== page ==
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MAGNUS ELEC., INC. v. ROYAL BANK OF CANADA

October 8, 1985

MAGNUS ELECTRONICS, INC., PLAINTIFF,
v.
ROYAL BANK OF CANADA, ET AL., DEFENDANTS.



MEMORANDUM OPINION AND ORDER

Magnus Electronics, Inc. ("Magnus") originally sued Aerolineas Argentinas ("Aerolineas") and Royal Bank of Canada ("Bank") because of the nondelivery of Magnus' goods sold to Argentine purchaser Alfredo DiLullo ("DiLullo"). When Magnus struck out against Aerolineas (see this Court's three opinions reported beginning at 611 F. Supp. 436), it shifted to an attack on the Argentine Republic ("Argentina") via its Second Amended Complaint (the "Complaint"). Argentina promptly moved for dismissal for lack of jurisdiction (both over it, Fed.R.Civ.P. ("Rule") 12(b)(2), and over the subject matter, Rule 12(b)(1)). It is right on both grounds, and this action is dismissed.

Facts*fn1

In October 1981 Magnus entered into a written contract to sell goods to DiLullo (Complaint ¶ 3). Under the contract Magnus was to cause the goods to be delivered to DiLullo in Buenos Aires through Bank, which was to assure that the goods were delivered only against payment of the purchase price (Complaint ¶ 4). Magnus' freight forwarder caused the goods to be shipped to Miami, where Aerolineas took possession under an airway bill designating Bank as sole consignee (id.).

On November 11, 1981 (shortly after the goods had arrived in Buenos Aires) "agents of the Argentine Air Force, acting in their capacity on behalf of the Argentina [sic] military, unlawfully seized and took possession of [Magnus'] goods in Argentine customs" (Complaint ¶ 7). That conversion was implemented by use of at least one forged document (id.), information of the seizure and conversion was suppressed and the goods were classified as "War Secret" material (Complaint ¶ 8). Magnus believes DiLullo "also participated in the aforesaid fraud and withheld information of the unauthorized release" (id.).

"In so acting to cause [Magnus'] goods to be fraudulently converted for Argentine military purposes, the Country of Argentina has acted in violation of international law" (Complaint ¶ 9). Those acts of fraud and conversion are alleged to be "without the scope of sovereign judicial immunity" (Complaint ¶ 10).

Lack of Personal Jurisdiction

Argentina is a sovereign state. As with any sovereign, it is amenable to suit only by strict and literal compliance with the Foreign Sovereign Immunities Act of 1976 (the "Act"), 28 U.S.C. § 1330 and 1602-1611,*fn2 for "the comprehensive scheme established by the [Act] is the exclusive means by which foreign countries may be sued in American courts." Frolova v. Union of Soviet Socialist Republics, 761 F.2d 370, 372 (7th Cir. 1985) (per curiam).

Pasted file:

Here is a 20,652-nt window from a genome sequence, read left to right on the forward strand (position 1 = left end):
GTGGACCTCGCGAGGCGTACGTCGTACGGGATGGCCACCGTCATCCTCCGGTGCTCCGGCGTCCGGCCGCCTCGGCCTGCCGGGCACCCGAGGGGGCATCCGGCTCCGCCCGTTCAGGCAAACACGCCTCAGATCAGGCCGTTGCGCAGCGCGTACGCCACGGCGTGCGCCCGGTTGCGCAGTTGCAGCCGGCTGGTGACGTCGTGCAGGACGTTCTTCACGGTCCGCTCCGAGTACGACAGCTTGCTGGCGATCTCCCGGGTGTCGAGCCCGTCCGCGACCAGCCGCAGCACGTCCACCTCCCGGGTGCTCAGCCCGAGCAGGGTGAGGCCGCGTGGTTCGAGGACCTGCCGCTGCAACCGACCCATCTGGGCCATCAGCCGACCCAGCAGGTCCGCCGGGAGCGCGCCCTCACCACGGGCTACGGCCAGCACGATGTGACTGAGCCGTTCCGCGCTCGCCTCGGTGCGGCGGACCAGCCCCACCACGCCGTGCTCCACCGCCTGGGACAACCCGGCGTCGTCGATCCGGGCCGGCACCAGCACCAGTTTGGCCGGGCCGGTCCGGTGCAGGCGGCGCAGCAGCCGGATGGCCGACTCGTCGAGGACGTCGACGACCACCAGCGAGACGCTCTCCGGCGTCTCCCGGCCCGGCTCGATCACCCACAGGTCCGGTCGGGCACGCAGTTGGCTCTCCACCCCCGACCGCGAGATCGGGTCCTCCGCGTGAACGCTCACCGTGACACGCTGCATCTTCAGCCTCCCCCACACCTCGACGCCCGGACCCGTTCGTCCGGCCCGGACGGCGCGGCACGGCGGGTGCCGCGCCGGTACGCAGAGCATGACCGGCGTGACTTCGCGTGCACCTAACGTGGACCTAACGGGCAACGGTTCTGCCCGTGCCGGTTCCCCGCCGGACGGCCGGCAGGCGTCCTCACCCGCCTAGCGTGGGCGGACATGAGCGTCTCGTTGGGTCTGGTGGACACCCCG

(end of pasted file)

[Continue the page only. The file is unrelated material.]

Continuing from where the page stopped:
Section 1608(a)(3) mandates service on Argentina's Ministry of Foreign Affairs "by any form of mail requiring a signed receipt." In this case it appears Magnus arranged for delivery to the Argentine Ministry by an Argentine notary, instead of service by mail.

That noncompliance with the Act's literal requirements (though it certainly did provide notice) deprives this Court of personal jurisdiction.*fn3 But because such a procedural defect is obviously curable, this opinion goes on to deal with the noncurable subject matter deficiency in Magnus' claim.

Lack of Subject Matter Jurisdiction

Again the sovereign status of Argentina forces Magnus to invoke the Act, without whose provisions Argentina is invulnerable to suit here. Magnus seeks to call into play Section 1605(a)(2):

    (a) A foreign state shall not be immune from the
  jurisdiction of courts of the United States or of the
  States in any case —
      (2) in which the action is based upon a
    commercial activity carried on in the United States
    by the foreign state; or upon an act performed in
    the United States in connection with a commercial
    activity of the foreign state elsewhere; or upon an
    act outside the territory of the United States in
    connection with a commercial activity of the
    foreign state elsewhere and that act causes a
    direct effect in the United States.

First it is clear the action, predicated on an alleged fraudulent seizure and conversion of Magnus' goods in Argentina, is not within the statute's first clause, referring to "commercial activity carried on in the United States by the foreign state." Though Magnus, playing fast and loose with the rules, goes outside the record to ascribe Aerolineas' United States activities to Argentina, even it does not say that provision applies. And of course the ...


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